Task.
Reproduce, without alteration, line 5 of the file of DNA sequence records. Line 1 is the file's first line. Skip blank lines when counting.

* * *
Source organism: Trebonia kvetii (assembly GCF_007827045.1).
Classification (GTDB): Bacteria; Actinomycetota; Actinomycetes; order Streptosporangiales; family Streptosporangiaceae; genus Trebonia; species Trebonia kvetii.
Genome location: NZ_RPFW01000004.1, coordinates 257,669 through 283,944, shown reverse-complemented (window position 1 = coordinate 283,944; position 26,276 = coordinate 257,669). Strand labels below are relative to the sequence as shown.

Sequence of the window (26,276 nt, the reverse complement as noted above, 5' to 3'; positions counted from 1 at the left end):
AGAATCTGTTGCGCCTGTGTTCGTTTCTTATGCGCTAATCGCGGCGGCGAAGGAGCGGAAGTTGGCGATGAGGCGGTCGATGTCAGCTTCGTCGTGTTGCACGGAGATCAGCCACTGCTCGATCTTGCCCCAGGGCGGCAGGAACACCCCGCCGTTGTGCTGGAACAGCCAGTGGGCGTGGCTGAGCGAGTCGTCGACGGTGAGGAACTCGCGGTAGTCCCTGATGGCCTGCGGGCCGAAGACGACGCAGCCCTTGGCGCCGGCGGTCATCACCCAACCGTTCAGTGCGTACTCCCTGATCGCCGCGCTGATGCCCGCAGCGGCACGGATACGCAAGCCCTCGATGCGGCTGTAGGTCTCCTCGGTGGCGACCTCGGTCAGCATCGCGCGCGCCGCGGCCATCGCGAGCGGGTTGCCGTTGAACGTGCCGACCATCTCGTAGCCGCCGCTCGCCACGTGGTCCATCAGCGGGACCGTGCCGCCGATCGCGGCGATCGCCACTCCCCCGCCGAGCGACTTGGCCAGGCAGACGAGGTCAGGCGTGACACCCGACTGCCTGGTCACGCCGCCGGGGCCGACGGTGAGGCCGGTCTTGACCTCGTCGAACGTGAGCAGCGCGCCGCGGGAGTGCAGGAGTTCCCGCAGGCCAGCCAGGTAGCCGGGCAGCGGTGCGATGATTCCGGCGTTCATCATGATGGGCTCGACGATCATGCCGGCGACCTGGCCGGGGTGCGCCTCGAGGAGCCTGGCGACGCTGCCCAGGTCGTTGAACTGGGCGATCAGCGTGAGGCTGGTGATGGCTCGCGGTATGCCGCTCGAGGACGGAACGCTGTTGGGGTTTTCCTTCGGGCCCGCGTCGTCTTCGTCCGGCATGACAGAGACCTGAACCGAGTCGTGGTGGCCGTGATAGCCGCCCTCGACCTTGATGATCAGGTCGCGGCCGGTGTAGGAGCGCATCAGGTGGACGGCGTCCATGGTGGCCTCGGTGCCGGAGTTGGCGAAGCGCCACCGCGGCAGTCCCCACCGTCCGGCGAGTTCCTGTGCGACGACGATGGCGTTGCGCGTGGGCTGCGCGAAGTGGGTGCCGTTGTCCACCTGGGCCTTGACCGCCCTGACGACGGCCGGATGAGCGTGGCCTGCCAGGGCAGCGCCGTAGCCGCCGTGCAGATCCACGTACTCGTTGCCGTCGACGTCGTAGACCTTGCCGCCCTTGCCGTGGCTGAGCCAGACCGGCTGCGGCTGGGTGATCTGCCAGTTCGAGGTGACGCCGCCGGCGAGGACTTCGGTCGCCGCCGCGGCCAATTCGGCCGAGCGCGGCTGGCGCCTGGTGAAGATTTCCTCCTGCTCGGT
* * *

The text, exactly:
AGAATCTGTTGCGCCTGTGTTCGTTTCTTATGCGCTAATCGCGGCGGCGAAGGAGCGGAAGTTGGCGATGAGGCGGTCGATGTCAGCTTCGTCGTGTTGCACGGAGATCAGCCACTGCTCGATCTTGCCCCAGGGCGGCAGGAACACCCCGCCGTTGTGCTGGAACAGCCAGTGGGCGTGGCTGAGCGAGTCGTCGACGGTGAGGAACTCGCGGTAGTCCCTGATGGCCTGCGGGCCGAAGACGACGCAGCCCTTGGCGCCGGCGGTCATCACCCAACCGTTCAGTGCGTACTCCCTGATCGCCGCGCTGATGCCCGCAGCGGCACGGATACGCAAGCCCTCGATGCGGCTGTAGGTCTCCTCGGTGGCGACCTCGGTCAGCATCGCGCGCGCCGCGGCCATCGCGAGCGGGTTGCCGTTGAACGTGCCGACCATCTCGTAGCCGCCGCTCGCCACGTGGTCCATCAGCGGGACCGTGCCGCCGATCGCGGCGATCGCCACTCCCCCGCCGAGCGACTTGGCCAGGCAGACGAGGTCAGGCGTGACACCCGACTGCCTGGTCACGCCGCCGGGGCCGACGGTGAGGCCGGTCTTGACCTCGTCGAACGTGAGCAGCGCGCCGCGGGAGTGCAGGAGTTCCCGCAGGCCAGCCAGGTAGCCGGGCAGCGGTGCGATGATTCCGGCGTTCATCATGATGGGCTCGACGATCATGCCGGCGACCTGGCCGGGGTGCGCCTCGAGGAGCCTGGCGACGCTGCCCAGGTCGTTGAACTGGGCGATCAGCGTGAGGCTGGTGATGGCTCGCGGTATGCCGCTCGAGGACGGAACGCTGTTGGGGTTTTCCTTCGGGCCCGCGTCGTCTTCGTCCGGCATGACAGAGACCTGAACCGAGTCGTGGTGGCCGTGATAGCCGCCCTCGACCTTGATGATCAGGTCGCGGCCGGTGTAGGAGCGCATCAGGTGGACGGCGTCCATGGTGGCCTCGGTGCCGGAGTTGGCGAAGCGCCACCGCGGCAGTCCCCACCGTCCGGCGAGTTCCTGTGCGACGACGATGGCGTTGCGCGTGGGCTGCGCGAAGTGGGTGCCGTTGTCCACCTGGGCCTTGACCGCCCTGACGACGGCCGGATGAGCGTGGCCTGCCAGGGCAGCGCCGTAGCCGCCGTGCAGATCCACGTACTCGTTGCCGTCGACGTCGTAGACCTTGCCGCCCTTGCCGTGGCTGAGCCAGACCGGCTGCGGCTGGGTGATCTGCCAGTTCGAGGTGACGCCGCCGGCGAGGACTTCGGTCGCCGCCGCGGCCAATTCGGCCGAGCGCGGCTGGCGCCTGGTGAAGATTTCCTCCTGCTCGGT